As the story goes, Vince and Hulk weren’t happy with the first draft of the screenplay, and locked themselves in a hotel room with a mountain of coke to rewrite it over a single 72-hour session. While the Writers Guild accredit does not agree, anyone watching the movie can see their sweaty fingerprints all over it. Essentially a feature-length version of the dreadful between-match skits WWE fans have suffered through for decades, No Holds Barred is every favourite McMahon trope stretched over ninety minutes of piss, poo, farts, and gigantic, grunting men clouting each other. While wrestling’s onscreen episodes often showcase Vince’s love for the puerile, the business’s scatological obsession extends behind the scenes, and it’s rare when a character-breaking interview fails to drop a casual anecdote about locker-room hazing via wrestlers shitting in each other’s hats, suitcases, sandwiches, or anywhere else one can fit a turd. 80’s WWF was a big boys club; a closed circle that couldn’t fathom the rules of the world outside, robbed of wrestling’s inherent deceptions and unwritten locker-room code. Consequently, No Holds Barred is a view of our world through the eyes of theirs, like how The Room gave the human condition as seen by Tommy Wiseau.

It’s weird from the opening scene, where announcers ‘Mean’ Gene Okerlund and Jessie ‘The Body’ Ventura are playing themselves, in the World Wrestling Federation. Hulk Hogan, however, is not Hulk Hogan. He’s Rip; the WWF champion. The decision to use as the actual WWF makes it play like a weird mirror universe, made all the more jarring by Rip’s blue and white attire, in a straight colour-swap from his trademark red and yellow, like an action figure with a new paint job. Not a creative choice, this was purely in the hopes of shifting Rip merchandise. But if this is the WWF, it’s the WWF of a dark timeline. Even as a kid, it felt sinister; brooding; like the WWF that might develop in a future dystopia. We’re only three years out from the Saturday morning Rock n Wrestling cartoon, with the company aimed solely at children, but the WWF of No Holds Barred is layered with sleaze and soundtracked by gloomy synth-sax. A 15 certificate on release, watching as a child gave the distinct feel of being slightly forbidden, too grown up for me, while simultaneously jam-packed with stuff about willies and piss.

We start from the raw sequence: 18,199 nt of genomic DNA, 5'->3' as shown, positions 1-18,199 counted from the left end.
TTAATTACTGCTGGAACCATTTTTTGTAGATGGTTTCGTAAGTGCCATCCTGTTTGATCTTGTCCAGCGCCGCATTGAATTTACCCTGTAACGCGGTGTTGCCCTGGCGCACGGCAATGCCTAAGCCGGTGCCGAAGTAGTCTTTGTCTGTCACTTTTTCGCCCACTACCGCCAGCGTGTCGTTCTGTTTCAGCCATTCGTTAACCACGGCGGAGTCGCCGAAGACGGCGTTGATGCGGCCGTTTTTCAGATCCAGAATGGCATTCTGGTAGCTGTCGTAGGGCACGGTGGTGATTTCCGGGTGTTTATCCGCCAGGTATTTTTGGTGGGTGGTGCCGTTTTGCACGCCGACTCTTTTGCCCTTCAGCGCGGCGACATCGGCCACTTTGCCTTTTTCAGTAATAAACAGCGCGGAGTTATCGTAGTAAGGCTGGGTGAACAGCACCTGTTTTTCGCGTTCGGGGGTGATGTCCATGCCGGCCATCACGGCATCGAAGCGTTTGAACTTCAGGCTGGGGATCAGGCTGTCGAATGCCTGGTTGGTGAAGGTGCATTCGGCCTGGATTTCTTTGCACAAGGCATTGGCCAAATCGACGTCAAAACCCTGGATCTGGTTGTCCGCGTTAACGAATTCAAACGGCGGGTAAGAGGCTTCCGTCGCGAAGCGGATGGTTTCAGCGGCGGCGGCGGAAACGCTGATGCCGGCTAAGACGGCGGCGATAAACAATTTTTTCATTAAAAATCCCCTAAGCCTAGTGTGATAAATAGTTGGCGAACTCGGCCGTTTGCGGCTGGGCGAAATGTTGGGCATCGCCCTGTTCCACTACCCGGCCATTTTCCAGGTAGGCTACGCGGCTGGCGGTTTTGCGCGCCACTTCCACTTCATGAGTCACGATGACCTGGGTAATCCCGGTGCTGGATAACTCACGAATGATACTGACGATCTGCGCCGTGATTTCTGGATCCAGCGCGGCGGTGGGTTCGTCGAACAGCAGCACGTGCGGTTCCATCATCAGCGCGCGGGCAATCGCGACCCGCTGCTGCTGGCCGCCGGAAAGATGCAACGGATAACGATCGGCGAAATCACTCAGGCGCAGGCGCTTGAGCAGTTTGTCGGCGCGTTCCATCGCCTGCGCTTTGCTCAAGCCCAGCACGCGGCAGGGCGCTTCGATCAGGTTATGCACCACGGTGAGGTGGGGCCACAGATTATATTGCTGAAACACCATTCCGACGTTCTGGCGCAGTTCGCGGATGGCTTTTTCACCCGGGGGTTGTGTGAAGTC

Barring the colour scheme, Rip is Hulk Hogan in all but name, right down to the noted 24 inch pythons. He’s accompanied to the ring by an Old Black Trainer, and his younger brother, Randy, sadly not played by Randy Savage, but by a young Jacob from Lost, to whom we’re told Rip has been more of a father, since their parents were killed. Rip also has a special hand gesture, the “Rip ’em,” that looks like the hang-ten of a surfer with arthritis, and is used throughout, to power him up, when exiting a room, or just as general punctuation. I can’t help but think back to the publicised court battle with Gawker, where it was stated on legal record by the man himself that, while Hulk Hogan has a ten-inch penis, Terry Bollea does not, and wonder what Rip’s packing down there.

Before I get to the terrible plot, there’s a very important point to establish. No Holds Barred takes place in a universe where wrestling is real. This has serious implications for the greater world outside the main story, where we must presume the rewritten laws of physics allow a man to be punched in the face 50 times a night with no serious injury, and where everyone from Asia can spit poison mist, and black people have hard heads. There are many fictional worlds made crazier through confirming their version of pro wrestling as canon-legit, such as Little House on the Prairie, Baywatch, The A-Team, 2002’s Spider-Man, and even specificity wrestling-set films like Dirt Benedict’s Body Slam, and Stallone’s Paradise Alley. Quantum Leap chose a confusing middle-ground, making the least sense of all, where everything was fake except for the title matches. For this movie, it’s 100% real, which makes sense given the utter lack of logic, and cheerily casual participation by almost everybody in offhanded acts of violence, murder, and attempted rape.